As a professional female engineer I am constantly fighting stereotypes. Some people see me and think I'm a secretary. Some people assume I'm dumb and just got the job because I'm a woman. Some people assume my gender precludes me from certain types of work. While it's weirdly fulfilling to shock people with my ninja engineering skills, it definitely can wear on me.
The easy solution is to blame these associations on the men that dominate the profession,. But the truth is some of the biggest opposition in making engineering a normal job for women is actually other women.
In engineering, I've come across a spectrum of women:
|Note that this is a spectrum, and that not all women fall into a single category|
On one extreme is the ultra feminist who constantly points out oppression. She asks that women not be forgotten, and constantly reminds people of the gender divide.
In the middle is the woman who counts herself as equal to (not better than) male counterparts. When at work her focus is her job, not her gender.
On the other extreme is the woman who was forced into engineering and is waiting to get married. She asks that men continue to treat her as a "lady".
All three groups arguably have their issues, which I can discuss in a future post. But some members of group 3 voice their lack of passion for engineering in such a way that they reinforce damaging stereotypes - holding the rest of women back. It is this group which I think can have the same impact as a misogynistic man, and which I believe warrants further discussion.
For example there is the case of Jane, a Type 3 engineer. Jane is a 3rd generation engineer, and a nth generation aspiring housewife. Whenever Jane gets work she doesn't want to have to do, she denies it because it is not "women's work" and would be shameful to undertake. Things that are not "women's work" include : driving, making large decisions rationally, and anything else she doesn't feel like doing that day. She also frequently asks if her clients will be young eligible bachelors when she is assigned a project. I wish I was joking.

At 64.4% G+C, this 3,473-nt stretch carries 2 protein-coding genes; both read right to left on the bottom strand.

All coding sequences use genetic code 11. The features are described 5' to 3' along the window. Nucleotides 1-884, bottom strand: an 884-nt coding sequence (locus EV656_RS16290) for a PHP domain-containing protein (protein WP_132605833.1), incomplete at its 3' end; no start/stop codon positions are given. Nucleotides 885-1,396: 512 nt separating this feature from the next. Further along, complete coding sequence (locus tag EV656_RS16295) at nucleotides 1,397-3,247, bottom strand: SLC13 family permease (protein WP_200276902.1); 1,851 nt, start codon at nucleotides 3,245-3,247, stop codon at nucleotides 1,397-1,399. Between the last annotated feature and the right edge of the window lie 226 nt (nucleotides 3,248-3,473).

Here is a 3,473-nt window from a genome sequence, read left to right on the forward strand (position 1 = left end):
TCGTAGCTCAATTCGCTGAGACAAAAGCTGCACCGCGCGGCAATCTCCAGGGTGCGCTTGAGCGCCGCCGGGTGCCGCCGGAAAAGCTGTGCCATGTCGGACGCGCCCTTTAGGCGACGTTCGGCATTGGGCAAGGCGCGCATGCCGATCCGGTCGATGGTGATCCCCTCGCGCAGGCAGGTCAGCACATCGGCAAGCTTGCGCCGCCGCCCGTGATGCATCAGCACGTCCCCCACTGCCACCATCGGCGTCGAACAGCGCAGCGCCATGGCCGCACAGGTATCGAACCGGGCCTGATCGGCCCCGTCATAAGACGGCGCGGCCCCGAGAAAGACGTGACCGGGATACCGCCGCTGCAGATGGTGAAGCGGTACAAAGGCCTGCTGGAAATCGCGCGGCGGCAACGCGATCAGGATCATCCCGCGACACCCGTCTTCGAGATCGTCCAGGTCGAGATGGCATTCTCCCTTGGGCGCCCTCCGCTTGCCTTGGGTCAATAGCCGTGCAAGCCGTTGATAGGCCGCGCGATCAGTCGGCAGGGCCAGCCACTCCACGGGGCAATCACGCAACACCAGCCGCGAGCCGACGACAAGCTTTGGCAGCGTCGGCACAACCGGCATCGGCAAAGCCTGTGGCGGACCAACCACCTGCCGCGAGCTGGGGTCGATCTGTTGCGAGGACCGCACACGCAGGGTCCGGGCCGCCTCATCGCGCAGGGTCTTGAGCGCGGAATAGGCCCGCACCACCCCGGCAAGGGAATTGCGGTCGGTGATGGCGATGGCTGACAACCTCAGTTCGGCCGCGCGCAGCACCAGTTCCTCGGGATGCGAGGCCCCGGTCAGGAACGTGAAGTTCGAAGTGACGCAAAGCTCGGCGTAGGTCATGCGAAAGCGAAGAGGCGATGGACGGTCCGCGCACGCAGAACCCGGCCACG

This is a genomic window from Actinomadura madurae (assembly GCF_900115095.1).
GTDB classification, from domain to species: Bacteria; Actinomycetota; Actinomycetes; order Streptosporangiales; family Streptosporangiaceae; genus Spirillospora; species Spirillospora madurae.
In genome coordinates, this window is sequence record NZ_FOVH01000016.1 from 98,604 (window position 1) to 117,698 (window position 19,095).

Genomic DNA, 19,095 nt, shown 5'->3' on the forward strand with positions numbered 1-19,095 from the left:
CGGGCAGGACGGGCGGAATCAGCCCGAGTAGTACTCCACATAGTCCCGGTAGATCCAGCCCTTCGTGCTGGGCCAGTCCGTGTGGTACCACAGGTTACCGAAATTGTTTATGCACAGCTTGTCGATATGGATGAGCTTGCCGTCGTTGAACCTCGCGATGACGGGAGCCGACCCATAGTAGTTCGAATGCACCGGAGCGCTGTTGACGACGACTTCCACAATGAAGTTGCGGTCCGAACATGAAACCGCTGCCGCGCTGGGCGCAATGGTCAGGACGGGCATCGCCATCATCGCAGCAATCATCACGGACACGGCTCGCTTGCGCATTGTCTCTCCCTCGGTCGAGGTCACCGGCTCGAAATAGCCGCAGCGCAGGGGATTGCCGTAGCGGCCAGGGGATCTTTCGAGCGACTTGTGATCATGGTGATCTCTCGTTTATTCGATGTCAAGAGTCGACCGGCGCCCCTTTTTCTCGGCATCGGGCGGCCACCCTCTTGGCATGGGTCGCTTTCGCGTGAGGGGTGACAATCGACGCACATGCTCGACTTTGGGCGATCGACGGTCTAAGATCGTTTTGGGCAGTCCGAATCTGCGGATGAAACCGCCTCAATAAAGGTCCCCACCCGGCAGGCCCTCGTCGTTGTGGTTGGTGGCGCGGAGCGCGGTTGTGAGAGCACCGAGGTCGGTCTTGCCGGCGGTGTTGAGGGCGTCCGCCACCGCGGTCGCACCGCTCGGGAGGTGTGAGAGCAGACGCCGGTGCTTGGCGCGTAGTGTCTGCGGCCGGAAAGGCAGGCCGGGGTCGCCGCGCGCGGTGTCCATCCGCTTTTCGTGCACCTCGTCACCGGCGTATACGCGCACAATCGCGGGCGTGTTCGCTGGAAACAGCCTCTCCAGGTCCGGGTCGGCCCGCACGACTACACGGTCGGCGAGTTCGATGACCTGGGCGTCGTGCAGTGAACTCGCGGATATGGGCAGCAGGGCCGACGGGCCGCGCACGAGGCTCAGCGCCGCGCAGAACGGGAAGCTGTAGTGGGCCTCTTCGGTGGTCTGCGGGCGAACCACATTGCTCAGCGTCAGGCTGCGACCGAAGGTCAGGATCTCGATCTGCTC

The problem with this is not only that she is destroying her own reputation, but that the men who have worked with her for years come to actually believe that there is such a thing as "women's work" and hesitate assigning projects to other women. Several men have voiced concern when assigning me complex tasks, since Jane had previously complained that it was "man's work". In my mind, this is the single most damaging thing to the inclusion of women in the workplace - because while men can be punished for expressing that women are unable to complete tasks as a result of their gender, women are less likely to be chastised for the same behavior. And, generalizations are more likely to be considered true when they are endorsed by a member of that group.
While I understand that behavior in Jane and others like her is not necessarily driven by a hatred of other women, I believe it is driven by an appalling lack of respect for the capabilities of women. The damage that this behavior causes, and the number of women who can be negatively impacted by the actions of just one other woman is staggering.
In order to prevent this damage, we each do two simple things to help change the world's perception of female engineers:
1) Attribute your own likes and dislikes and strengths and weaknesses to yourself instead of your gender. We are all individuals and have different tastes and interests.
2) Encourage women to pursue a career they are passionate about (not necessarily just engineering). There is a thin line between encouraging someone to consider a different field and forcing her to join a career which does not interest her.
Each one of us has the power to impact how society views female professionals, so if we all take simple measures we can make the lives of other women just a little bit easier.